Are district education departments essential?

  • ngày 2017/12/20

The functioning of district¬ level education departments has come under public scrutiny after a teacher suggested they are abolished for being ineffective and obstructionist.

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Students participate in a sack race at the Van An Primary School in Hai Duong Province. —  Photo Manh Minh

The teacher, Bui Nam, also suggested that dissolving the district education departments would reduce staff and simplify administrative procedures.

Nam’s suggestion, posted on giaoduc.net a few days ago, said there were too many administrative managerial staff in public education, and that education departments at the district level are redundant.

District education departments manage and oversee kindergartens, primary schools, secondary schools and high schools in their localities. They are said to be the link between the municipal education department and schools, implementing policies set by the former.

The district departments also conduct regular inspections of schools, organsise contests for teachers and students where winners ago on to compete at higher levels – the city and so that winners could be selected to join contests at higher levels – city or national.

Nam also alleged that district departments were unduly intervening in schools’ activities, particularly undermining the role of school principals.

For instance, at the beginning of a new academic year, the municipal/ provincial People’s Committee allocates annual funding to a school account with the district treasury for the principal to manage.

However, instead of the principal making financial decisions on her or his own, regarding staff pay, for instance, everything has to reported to district education departments and approval obtained to get anything done.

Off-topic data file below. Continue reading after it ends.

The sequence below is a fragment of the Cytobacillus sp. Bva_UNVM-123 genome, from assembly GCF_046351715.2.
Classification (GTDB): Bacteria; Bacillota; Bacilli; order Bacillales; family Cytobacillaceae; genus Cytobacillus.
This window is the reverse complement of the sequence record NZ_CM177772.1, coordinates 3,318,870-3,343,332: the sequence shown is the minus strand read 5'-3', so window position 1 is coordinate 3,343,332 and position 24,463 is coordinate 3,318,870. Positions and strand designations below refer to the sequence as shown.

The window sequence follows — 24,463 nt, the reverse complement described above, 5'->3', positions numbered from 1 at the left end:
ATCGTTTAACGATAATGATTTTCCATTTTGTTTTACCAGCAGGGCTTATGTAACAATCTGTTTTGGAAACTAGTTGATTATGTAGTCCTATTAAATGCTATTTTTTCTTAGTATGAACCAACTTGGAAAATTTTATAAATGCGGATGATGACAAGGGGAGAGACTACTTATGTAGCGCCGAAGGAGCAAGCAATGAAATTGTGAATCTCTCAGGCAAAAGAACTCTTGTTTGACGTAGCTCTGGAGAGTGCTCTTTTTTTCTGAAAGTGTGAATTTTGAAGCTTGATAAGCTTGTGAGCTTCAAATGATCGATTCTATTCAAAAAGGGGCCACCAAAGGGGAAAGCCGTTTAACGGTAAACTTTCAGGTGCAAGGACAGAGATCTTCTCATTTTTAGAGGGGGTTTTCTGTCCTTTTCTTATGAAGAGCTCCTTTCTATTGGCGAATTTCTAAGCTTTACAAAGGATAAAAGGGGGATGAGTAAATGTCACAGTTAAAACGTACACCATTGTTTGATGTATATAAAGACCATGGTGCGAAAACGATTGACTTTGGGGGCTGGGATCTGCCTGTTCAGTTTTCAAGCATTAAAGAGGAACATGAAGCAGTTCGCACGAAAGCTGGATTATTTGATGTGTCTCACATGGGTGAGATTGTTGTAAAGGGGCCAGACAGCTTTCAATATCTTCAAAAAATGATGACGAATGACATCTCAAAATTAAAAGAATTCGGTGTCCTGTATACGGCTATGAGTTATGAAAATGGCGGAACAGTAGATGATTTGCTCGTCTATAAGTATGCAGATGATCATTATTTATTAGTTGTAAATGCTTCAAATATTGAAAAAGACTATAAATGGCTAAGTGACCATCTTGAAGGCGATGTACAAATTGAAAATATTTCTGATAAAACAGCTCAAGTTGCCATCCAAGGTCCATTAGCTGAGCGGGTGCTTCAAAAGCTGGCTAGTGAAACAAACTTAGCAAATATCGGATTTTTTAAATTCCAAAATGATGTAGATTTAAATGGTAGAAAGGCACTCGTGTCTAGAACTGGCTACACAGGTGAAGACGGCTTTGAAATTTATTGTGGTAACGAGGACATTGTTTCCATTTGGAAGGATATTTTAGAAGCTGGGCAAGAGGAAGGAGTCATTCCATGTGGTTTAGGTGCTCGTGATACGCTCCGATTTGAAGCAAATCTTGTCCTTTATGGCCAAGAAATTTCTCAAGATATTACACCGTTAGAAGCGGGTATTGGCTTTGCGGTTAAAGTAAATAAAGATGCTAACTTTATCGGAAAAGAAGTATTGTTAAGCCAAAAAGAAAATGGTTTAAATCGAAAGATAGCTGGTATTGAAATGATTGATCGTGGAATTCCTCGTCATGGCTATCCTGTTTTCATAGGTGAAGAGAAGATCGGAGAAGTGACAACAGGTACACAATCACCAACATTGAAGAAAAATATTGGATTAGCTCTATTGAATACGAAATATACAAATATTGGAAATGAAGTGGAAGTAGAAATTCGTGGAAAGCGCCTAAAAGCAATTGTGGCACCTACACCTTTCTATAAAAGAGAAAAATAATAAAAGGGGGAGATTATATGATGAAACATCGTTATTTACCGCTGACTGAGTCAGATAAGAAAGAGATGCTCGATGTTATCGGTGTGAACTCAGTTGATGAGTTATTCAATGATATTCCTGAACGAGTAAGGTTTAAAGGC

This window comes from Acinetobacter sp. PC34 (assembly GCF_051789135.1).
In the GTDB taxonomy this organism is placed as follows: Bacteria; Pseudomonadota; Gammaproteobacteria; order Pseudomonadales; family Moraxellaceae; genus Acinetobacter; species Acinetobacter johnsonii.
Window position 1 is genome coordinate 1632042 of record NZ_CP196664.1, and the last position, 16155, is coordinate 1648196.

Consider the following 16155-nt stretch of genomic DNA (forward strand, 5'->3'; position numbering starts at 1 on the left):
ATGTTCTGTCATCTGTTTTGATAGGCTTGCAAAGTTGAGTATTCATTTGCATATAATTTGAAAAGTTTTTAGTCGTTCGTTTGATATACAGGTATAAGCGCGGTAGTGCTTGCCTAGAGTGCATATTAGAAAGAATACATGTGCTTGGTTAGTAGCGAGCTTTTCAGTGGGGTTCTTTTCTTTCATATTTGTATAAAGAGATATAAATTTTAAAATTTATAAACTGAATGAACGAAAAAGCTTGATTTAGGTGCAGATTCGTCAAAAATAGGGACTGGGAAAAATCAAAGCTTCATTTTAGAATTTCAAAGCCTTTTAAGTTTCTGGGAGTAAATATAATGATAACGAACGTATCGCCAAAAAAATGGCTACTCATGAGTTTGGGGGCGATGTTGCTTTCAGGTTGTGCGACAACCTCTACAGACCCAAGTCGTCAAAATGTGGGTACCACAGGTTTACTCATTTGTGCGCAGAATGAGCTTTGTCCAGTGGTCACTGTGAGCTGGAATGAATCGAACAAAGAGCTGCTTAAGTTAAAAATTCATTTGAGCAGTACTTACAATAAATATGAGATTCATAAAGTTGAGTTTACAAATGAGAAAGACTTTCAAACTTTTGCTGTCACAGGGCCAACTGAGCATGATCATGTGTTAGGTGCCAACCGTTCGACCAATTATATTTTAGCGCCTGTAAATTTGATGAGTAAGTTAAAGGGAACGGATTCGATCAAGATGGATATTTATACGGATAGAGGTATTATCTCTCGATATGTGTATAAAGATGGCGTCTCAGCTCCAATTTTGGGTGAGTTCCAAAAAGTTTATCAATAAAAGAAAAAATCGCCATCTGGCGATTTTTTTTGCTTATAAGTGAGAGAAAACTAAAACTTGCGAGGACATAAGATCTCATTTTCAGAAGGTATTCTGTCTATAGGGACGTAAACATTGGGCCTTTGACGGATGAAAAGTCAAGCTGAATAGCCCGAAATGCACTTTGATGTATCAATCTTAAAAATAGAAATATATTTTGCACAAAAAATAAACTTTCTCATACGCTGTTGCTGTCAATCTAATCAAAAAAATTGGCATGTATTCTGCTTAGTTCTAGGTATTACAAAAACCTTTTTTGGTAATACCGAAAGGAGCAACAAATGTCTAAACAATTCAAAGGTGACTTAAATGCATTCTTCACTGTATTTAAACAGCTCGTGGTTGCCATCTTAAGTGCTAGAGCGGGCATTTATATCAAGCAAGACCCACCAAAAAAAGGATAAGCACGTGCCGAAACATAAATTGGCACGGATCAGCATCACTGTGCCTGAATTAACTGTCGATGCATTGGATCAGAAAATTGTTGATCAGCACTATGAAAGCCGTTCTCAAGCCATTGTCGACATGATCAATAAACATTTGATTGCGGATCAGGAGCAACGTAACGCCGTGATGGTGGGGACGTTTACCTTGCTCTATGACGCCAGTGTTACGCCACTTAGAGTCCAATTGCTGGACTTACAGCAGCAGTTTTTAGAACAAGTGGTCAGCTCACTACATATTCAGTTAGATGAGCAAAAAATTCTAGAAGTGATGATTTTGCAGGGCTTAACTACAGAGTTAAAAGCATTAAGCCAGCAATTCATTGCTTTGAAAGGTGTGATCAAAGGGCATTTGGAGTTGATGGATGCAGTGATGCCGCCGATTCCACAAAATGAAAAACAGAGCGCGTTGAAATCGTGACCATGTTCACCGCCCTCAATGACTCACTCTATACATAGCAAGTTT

Without district education departments, principals would be more active and responsible, Nam said.

He also said that the education sector accounted for 52 per cent of all State employees at about 1.2 million people.

He also claimed that the ratio of administrative managerial staff, including principals, vice principals and officials at district education departments against the number of teachers is quite high.

At preschools, there is 1 managerial staff for every 4 teachers; at primary schools, the ratio was 1:10; 1.2:10 in secondary schools, and 0.7:10 in high schools, Nam said.

Hoang Bien, a teacher in Nghe An’s Quynh Luu District  told the Lao dong (Labour) newspaper that inspections and contests organised by district education departments added pressure on both teachers and schools.

Department officials were highly bureaucratic, he said.

Kim Tan, a teacher in Ha Tinh, said teachers were very concerned about the poor performance of district education departments, who worked passively. For example, when the province-level education department launched a contest, the district department would just repeat it and announce it to local schools.

Worse still, several district department officials are believed to be corrupt, taking money for assigning teachers to schools.

However, Tan also said that while Nam’s suggestion was very bold, it should just serve as a warning for district departments to review their performance.

Professor Chu Hao, former Deputy Minister of Science and Technology, said Nam’s suggestion was a good idea. A simplified structure was better as the education sector looked to reform, he added.

Not a good idea

But professor Pham Minh Hac, former vice minister of Education and Training said that district education departments were part of Government management in education and should not be removed.

The district departments helped specify policies of the Education Ministry, city/province department as well as instruct schools to implement.

The Lao dong newspaper also reported that without district education departments, the workload of city/province departments would increase significantly, and they would not be able to deal with it. 

Source: VietNamNet

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